. Indian Railways has launched the process of opening up train operations to private entities on 109 origin destination(OD) pairs of routes using 151 modern trains. It has invited Request for Qualifications proposals, for scrutiny of vendor capabilities, from those who can bring modern trains for operations on existing rail infrastructure. At present, scheduled passenger train services remain paralysed during the COVID-19 pandemic, and various railways have been running only specials such as those for workers. Yet, the Railway Board has moved ahead with a long-pending plan, setting a tentative schedule for private train operations, expected to begin in 2023 and in 12 clusters.
In December 2019, Union Railway Minister Piyush Goyal had said that a Group of Secretaries had gone into the question of allowing private train services. There was no proposal to allow more Tejas trains from Indian Railway Catering and Tourism Corporation Limited (IRCTC), the Minister said. The IRCTC, in which the government is the majority shareholder, was given pilot Tejas operations in the New Delhi-Lucknow, and Mumbai-Ahmedabad sectors. These were the first trains allowed to be run by a ‘non-Railway’ operator. The present move takes another step towards competing passenger train operations, bringing new-generation trains and attracting investments of an estimated ?30,000 crore.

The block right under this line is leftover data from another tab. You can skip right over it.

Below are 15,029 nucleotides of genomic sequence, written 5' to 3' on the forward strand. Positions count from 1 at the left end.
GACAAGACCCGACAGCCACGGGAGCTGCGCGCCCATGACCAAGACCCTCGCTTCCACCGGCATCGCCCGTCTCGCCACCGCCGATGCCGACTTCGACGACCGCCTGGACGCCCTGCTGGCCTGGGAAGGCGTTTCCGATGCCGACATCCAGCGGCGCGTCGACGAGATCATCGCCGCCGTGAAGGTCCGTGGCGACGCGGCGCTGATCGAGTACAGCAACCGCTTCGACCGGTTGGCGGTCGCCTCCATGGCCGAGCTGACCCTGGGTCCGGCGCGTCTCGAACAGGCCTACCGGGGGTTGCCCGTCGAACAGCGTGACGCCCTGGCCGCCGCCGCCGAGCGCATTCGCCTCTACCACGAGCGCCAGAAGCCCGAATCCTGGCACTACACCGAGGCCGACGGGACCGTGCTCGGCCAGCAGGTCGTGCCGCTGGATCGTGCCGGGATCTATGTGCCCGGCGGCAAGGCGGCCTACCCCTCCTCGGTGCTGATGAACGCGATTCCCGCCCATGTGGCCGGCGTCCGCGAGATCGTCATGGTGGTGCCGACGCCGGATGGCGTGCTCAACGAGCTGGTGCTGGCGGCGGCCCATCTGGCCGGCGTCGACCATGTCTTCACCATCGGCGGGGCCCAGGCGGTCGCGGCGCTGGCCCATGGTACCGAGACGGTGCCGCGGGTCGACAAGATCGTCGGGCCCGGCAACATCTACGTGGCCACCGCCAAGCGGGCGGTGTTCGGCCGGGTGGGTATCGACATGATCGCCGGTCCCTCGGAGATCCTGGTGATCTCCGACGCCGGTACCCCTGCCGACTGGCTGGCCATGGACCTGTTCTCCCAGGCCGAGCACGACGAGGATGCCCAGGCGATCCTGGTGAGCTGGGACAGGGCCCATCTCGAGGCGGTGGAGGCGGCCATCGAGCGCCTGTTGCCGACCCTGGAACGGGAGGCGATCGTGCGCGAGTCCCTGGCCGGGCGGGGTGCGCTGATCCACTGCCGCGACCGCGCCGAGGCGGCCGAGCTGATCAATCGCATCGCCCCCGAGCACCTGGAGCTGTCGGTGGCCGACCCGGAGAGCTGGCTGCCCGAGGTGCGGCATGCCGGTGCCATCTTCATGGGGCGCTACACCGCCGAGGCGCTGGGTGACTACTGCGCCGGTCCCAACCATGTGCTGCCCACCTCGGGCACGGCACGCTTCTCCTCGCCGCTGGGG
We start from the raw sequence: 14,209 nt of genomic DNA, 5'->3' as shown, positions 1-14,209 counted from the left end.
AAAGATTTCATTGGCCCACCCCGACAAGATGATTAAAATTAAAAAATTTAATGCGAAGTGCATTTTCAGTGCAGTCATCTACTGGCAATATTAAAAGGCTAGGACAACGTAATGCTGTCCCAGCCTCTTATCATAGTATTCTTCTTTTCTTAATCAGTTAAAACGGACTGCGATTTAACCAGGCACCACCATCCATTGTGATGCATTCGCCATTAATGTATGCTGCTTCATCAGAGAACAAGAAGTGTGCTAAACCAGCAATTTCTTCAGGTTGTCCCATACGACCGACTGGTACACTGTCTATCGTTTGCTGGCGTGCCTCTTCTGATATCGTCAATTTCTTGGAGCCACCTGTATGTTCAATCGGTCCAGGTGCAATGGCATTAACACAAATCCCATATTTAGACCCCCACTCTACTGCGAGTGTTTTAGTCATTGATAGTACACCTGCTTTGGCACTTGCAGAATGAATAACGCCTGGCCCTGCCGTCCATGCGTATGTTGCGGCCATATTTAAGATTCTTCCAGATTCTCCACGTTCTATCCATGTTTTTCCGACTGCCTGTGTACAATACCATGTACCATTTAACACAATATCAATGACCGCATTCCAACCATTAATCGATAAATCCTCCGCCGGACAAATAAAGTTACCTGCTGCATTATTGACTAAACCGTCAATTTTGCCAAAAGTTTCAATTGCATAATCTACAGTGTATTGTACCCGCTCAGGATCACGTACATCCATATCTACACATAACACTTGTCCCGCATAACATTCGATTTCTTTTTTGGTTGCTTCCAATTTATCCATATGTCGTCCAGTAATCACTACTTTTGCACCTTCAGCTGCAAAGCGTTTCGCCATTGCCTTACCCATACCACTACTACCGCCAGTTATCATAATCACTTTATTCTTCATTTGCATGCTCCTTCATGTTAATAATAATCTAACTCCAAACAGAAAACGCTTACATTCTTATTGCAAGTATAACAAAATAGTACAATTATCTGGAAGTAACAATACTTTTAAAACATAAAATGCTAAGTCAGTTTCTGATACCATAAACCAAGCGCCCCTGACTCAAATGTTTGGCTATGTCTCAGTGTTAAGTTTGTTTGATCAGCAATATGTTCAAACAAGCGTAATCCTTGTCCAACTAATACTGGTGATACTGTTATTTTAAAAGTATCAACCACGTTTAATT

Several committees have gone into the expansion and the modernisation of Indian Railways. In 2015, the expert panel chaired by Bibek Debroy constituted by the Ministry of Railways a year earlier, recommended that the way forward for the railways was “liberalisation and not privatisation” in order to allow entry of new operators “to encourage growth and improve services.” It also made it clear that a regulatory mechanism was a prerequisite to promote healthy competition and protect the interests of all stakeholders.